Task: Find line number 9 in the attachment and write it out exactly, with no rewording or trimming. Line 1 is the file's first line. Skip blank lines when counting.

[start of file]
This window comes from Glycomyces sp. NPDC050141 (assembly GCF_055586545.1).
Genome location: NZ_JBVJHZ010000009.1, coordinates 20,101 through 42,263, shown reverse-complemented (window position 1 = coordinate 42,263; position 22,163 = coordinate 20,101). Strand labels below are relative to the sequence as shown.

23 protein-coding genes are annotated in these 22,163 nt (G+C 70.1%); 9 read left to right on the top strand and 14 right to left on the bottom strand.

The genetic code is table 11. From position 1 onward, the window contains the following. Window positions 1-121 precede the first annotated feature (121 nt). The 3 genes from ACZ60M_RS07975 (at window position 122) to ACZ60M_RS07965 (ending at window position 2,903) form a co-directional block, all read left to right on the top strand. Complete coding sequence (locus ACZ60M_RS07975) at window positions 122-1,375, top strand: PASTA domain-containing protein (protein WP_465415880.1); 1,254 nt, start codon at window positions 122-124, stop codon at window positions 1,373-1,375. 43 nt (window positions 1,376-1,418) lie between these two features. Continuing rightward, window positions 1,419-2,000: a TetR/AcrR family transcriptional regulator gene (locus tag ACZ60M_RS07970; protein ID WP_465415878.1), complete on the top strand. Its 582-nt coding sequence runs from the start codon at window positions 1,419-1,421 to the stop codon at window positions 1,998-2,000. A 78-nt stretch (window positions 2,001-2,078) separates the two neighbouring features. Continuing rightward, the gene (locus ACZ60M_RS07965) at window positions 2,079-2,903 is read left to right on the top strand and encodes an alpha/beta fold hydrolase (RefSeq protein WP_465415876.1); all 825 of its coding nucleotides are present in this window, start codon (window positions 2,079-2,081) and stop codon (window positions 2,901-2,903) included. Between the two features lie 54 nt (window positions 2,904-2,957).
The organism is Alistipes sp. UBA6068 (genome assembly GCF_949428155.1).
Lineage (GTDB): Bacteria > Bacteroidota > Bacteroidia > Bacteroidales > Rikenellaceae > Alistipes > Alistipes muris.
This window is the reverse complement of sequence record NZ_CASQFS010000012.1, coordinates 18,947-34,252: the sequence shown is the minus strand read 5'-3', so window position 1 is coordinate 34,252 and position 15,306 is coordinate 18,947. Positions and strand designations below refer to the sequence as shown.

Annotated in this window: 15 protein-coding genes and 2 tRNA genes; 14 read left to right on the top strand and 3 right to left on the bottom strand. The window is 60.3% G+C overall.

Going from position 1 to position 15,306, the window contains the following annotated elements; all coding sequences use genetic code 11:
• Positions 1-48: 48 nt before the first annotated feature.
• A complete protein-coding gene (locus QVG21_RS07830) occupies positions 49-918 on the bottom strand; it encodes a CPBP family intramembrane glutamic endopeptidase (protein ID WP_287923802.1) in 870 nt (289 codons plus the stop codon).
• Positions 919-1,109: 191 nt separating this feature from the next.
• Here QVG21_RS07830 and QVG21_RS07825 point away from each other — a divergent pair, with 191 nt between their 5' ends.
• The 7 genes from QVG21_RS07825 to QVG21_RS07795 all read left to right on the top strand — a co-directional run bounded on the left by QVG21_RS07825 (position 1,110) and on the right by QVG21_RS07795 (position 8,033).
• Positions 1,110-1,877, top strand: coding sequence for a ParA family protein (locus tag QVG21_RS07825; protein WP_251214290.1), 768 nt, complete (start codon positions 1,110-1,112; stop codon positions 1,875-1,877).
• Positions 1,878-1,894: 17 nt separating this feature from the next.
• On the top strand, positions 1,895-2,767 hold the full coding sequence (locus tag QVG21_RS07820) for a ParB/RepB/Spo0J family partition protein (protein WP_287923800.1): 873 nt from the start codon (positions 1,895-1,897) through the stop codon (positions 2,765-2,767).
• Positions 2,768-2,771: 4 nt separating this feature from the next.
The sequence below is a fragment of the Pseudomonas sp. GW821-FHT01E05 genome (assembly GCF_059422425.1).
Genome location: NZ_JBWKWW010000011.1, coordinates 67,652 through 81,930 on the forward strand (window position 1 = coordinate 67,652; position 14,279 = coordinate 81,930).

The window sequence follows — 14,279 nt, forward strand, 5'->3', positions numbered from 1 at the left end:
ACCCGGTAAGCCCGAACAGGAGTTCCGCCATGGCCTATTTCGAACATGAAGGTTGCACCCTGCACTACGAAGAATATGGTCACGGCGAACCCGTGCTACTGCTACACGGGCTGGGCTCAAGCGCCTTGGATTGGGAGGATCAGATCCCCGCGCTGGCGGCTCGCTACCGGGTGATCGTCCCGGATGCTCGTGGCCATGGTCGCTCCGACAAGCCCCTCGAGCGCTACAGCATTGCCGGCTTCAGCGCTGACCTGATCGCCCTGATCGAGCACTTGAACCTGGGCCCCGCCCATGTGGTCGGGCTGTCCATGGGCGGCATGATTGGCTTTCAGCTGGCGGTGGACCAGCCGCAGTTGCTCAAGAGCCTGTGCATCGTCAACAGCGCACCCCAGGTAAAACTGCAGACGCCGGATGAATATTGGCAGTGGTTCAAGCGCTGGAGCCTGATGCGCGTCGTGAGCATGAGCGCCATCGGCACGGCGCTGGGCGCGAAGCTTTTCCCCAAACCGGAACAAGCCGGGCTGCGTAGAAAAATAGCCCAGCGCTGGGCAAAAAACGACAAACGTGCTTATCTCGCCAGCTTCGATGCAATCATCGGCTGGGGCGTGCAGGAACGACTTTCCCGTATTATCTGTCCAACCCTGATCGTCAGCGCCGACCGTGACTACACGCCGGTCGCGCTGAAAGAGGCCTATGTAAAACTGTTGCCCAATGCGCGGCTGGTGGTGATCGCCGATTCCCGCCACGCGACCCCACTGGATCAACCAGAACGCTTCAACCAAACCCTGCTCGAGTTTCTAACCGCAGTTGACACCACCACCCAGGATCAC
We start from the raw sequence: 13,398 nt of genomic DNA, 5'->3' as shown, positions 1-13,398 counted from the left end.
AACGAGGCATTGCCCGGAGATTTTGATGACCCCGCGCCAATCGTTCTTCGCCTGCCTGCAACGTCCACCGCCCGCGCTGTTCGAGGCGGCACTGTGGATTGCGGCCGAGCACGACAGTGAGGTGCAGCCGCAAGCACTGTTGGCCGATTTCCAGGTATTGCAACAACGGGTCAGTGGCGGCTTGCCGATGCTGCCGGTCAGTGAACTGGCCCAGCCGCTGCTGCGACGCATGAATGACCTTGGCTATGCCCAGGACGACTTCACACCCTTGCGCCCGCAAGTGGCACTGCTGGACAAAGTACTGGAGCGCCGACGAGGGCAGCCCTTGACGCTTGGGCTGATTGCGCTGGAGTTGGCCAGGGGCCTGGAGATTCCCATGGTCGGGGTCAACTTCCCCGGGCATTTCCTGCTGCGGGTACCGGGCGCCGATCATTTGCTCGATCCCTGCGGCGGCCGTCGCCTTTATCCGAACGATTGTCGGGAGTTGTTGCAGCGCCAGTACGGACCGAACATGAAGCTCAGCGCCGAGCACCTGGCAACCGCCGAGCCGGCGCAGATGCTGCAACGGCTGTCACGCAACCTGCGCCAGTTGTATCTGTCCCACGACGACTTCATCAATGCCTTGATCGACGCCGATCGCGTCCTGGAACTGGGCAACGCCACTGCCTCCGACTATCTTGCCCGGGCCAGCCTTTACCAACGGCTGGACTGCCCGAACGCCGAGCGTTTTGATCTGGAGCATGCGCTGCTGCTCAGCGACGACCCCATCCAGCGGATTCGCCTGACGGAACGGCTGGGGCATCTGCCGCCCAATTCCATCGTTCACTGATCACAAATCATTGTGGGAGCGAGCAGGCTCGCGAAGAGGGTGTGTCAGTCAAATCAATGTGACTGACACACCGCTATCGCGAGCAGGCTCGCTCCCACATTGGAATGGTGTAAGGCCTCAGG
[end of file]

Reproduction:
Going from position 1 to position 15,306, the window contains the following annotated elements; all coding sequences use genetic code 11: